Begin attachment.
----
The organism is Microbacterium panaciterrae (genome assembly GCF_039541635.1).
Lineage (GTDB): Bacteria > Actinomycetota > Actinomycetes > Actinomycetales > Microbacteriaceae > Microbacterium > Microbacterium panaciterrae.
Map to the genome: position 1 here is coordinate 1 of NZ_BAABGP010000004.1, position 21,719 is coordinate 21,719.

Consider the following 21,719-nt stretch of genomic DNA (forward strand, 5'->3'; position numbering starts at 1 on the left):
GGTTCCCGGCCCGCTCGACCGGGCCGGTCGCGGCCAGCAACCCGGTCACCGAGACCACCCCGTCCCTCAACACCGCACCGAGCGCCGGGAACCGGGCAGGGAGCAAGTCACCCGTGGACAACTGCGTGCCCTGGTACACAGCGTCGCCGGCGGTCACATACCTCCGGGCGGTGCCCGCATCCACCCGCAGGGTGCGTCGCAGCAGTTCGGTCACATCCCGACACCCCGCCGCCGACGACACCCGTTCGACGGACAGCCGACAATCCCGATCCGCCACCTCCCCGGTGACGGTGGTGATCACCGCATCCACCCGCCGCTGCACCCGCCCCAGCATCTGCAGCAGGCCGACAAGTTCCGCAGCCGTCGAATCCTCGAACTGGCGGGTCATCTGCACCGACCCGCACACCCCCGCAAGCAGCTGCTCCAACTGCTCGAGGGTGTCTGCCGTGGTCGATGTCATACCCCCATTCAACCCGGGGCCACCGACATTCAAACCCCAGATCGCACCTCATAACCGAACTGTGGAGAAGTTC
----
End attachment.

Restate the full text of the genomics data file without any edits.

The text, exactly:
The organism is Microbacterium panaciterrae (genome assembly GCF_039541635.1).
Lineage (GTDB): Bacteria > Actinomycetota > Actinomycetes > Actinomycetales > Microbacteriaceae > Microbacterium > Microbacterium panaciterrae.
Map to the genome: position 1 here is coordinate 1 of NZ_BAABGP010000004.1, position 21,719 is coordinate 21,719.

Consider the following 21,719-nt stretch of genomic DNA (forward strand, 5'->3'; position numbering starts at 1 on the left):
GGTTCCCGGCCCGCTCGACCGGGCCGGTCGCGGCCAGCAACCCGGTCACCGAGACCACCCCGTCCCTCAACACCGCACCGAGCGCCGGGAACCGGGCAGGGAGCAAGTCACCCGTGGACAACTGCGTGCCCTGGTACACAGCGTCGCCGGCGGTCACATACCTCCGGGCGGTGCCCGCATCCACCCGCAGGGTGCGTCGCAGCAGTTCGGTCACATCCCGACACCCCGCCGCCGACGACACCCGTTCGACGGACAGCCGACAATCCCGATCCGCCACCTCCCCGGTGACGGTGGTGATCACCGCATCCACCCGCCGCTGCACCCGCCCCAGCATCTGCAGCAGGCCGACAAGTTCCGCAGCCGTCGAATCCTCGAACTGGCGGGTCATCTGCACCGACCCGCACACCCCCGCAAGCAGCTGCTCCAACTGCTCGAGGGTGTCTGCCGTGGTCGATGTCATACCCCCATTCAACCCGGGGCCACCGACATTCAAACCCCAGATCGCACCTCATAACCGAACTGTGGAGAAGTTC